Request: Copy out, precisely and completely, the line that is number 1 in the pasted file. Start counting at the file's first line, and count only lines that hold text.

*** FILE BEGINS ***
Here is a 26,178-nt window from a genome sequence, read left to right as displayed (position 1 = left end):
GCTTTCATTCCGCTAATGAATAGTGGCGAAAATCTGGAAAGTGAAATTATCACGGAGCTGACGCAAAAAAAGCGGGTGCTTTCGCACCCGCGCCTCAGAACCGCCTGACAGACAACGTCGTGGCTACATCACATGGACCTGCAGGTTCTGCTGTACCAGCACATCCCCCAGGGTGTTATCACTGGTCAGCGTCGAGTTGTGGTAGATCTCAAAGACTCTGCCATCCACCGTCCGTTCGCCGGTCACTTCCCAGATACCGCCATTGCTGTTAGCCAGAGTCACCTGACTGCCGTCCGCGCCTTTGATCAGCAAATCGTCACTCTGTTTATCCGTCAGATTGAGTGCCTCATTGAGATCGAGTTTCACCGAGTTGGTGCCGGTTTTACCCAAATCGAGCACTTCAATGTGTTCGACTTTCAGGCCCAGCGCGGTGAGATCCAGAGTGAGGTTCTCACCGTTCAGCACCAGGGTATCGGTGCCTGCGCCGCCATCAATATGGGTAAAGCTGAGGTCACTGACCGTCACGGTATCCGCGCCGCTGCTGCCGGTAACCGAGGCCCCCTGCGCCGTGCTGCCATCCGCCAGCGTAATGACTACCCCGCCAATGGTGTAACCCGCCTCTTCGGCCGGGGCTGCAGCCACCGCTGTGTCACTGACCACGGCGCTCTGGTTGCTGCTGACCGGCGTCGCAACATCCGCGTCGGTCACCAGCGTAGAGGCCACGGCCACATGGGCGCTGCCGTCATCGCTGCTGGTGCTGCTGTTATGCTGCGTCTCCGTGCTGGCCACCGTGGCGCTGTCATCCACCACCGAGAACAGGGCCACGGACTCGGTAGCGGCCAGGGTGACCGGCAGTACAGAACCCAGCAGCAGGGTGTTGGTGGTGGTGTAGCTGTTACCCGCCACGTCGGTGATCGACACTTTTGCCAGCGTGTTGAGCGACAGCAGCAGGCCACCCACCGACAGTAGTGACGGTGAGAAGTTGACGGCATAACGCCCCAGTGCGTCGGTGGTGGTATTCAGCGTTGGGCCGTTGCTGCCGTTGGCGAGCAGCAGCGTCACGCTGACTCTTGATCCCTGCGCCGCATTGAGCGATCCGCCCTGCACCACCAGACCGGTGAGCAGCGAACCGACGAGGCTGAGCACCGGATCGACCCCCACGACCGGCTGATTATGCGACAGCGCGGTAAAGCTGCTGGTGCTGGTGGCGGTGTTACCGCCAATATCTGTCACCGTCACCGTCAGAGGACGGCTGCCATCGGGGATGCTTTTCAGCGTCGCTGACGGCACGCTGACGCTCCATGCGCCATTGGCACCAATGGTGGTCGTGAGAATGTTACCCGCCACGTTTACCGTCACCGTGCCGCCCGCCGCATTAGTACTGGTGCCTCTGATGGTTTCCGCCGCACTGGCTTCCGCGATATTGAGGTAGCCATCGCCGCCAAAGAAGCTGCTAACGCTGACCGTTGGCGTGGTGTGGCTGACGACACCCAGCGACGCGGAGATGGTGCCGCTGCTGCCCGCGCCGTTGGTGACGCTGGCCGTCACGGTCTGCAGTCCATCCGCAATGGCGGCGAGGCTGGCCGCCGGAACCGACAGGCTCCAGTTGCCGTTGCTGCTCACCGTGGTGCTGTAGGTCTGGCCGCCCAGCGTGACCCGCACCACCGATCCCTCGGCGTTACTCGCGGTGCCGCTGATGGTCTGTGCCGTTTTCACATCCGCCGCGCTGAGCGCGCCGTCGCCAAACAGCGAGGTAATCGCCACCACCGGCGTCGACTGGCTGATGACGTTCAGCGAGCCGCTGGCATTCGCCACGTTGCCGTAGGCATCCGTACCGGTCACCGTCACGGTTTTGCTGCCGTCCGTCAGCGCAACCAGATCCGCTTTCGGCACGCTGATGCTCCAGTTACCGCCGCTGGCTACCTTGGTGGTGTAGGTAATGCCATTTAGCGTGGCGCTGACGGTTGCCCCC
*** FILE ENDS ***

Here is a 26,178-nt window from a genome sequence, read left to right as displayed (position 1 = left end):